HUNCHUN, China (AP) — The warning came from Kim Jong Un, the North Korean ruler who sees his isolated nation, just across the border from this busy Chinese trading town, as under siege. The attack, he said, must be stopped.
"We must extend the fight against the enemy's ideological and cultural infiltration," Kim said in an October speech at the headquarters of his immensely powerful internal security service. Kim, who became North Korea's supreme leader after the death of his father a year ago, called upon his vast security network to "ruthlessly crush those hostile elements."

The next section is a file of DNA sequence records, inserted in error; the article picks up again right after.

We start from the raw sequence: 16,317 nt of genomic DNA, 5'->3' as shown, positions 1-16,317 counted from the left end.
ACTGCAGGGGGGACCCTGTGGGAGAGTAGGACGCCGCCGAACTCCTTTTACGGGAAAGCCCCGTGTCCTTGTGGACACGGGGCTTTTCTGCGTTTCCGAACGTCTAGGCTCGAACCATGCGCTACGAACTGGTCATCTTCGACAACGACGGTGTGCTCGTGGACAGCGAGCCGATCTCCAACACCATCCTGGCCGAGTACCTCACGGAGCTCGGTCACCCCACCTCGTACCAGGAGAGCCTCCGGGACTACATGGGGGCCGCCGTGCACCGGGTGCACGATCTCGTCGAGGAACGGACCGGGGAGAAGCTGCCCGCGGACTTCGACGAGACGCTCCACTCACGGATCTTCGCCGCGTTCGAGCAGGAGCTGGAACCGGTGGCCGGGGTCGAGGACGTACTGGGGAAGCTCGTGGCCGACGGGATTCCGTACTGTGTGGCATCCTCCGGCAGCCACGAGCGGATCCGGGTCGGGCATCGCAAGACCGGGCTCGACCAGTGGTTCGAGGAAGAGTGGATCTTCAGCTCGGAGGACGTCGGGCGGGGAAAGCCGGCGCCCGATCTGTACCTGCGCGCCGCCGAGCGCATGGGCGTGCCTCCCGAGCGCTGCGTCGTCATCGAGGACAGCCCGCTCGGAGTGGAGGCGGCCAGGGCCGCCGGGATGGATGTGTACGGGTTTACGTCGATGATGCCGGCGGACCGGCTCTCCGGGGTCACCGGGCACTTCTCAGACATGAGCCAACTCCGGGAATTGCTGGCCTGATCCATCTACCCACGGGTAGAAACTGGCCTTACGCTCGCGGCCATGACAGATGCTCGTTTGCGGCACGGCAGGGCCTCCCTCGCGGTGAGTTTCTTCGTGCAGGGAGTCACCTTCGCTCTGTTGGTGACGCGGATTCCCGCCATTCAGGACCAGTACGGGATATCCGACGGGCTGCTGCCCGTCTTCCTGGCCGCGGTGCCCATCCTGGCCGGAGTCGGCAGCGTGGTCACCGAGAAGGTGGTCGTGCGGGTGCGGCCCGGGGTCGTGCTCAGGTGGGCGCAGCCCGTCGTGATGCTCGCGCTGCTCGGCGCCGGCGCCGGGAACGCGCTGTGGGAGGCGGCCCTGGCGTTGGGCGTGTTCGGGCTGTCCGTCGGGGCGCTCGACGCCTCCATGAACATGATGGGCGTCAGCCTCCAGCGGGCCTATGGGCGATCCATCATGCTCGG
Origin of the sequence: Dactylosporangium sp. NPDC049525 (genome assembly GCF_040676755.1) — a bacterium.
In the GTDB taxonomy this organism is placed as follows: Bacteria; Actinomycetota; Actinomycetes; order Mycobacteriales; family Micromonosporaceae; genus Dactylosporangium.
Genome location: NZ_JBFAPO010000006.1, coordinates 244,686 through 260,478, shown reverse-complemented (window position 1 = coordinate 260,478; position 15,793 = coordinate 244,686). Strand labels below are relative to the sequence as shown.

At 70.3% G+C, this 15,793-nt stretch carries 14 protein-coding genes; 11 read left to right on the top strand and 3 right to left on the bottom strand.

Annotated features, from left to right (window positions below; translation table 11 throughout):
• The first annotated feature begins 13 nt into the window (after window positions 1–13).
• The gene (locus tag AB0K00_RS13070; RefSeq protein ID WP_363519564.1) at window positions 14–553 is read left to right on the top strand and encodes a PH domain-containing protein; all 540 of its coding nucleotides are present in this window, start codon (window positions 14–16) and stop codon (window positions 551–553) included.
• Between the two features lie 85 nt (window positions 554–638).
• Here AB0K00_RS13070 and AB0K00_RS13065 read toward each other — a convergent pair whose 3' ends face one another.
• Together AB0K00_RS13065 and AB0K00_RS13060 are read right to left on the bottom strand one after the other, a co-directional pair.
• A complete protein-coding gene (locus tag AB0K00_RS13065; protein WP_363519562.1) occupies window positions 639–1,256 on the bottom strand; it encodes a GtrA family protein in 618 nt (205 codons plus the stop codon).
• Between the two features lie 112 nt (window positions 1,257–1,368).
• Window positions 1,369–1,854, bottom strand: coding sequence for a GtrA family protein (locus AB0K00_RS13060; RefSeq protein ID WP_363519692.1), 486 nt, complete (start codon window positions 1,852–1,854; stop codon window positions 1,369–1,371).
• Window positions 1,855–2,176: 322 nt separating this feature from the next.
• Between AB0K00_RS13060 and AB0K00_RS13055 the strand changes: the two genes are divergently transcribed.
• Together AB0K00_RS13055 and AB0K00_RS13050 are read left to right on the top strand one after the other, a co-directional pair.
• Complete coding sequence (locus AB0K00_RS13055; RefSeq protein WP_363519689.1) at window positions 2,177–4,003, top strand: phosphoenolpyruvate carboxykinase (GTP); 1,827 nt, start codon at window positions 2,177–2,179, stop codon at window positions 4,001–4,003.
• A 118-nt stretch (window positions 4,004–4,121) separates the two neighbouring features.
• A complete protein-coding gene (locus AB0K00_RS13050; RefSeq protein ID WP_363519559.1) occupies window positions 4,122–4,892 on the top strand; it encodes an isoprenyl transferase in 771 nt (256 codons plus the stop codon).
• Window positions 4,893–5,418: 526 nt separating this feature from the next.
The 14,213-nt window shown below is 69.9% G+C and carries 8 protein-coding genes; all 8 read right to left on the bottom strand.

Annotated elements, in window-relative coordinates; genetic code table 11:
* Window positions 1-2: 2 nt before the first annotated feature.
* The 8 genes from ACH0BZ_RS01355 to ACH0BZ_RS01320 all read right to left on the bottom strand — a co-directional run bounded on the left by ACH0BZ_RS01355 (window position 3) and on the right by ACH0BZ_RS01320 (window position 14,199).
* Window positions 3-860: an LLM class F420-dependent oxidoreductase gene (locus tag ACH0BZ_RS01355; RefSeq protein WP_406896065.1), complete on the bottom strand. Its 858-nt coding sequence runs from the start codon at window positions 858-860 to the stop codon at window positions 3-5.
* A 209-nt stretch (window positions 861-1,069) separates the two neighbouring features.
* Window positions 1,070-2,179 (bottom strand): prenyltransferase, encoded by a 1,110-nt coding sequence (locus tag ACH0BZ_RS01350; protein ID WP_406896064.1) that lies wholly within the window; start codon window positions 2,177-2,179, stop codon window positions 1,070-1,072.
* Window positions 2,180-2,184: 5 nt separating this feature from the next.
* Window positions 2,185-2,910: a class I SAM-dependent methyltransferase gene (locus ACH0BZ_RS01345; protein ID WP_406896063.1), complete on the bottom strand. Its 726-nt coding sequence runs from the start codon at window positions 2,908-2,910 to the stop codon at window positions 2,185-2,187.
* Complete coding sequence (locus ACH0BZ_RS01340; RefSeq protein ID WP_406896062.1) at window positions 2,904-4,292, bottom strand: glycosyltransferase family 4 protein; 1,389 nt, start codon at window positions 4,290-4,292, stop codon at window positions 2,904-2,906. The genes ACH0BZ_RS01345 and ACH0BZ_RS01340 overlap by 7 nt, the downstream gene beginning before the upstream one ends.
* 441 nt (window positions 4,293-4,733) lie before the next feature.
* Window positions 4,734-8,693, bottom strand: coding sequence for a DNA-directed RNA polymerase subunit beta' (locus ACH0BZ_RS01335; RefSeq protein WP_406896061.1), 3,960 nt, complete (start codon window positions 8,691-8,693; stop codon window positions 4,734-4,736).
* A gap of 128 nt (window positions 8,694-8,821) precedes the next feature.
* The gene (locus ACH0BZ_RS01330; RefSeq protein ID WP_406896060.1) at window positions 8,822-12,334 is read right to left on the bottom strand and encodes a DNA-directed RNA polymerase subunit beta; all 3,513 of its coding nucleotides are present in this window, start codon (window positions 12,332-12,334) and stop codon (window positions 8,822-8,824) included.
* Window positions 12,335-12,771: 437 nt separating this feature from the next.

Over the past year, Kim has intensified a border crackdown that has attempted to seal the once-porous 1,420-kilometer (880-mile) frontier with China, smugglers and analysts say, trying to hold back the onslaught.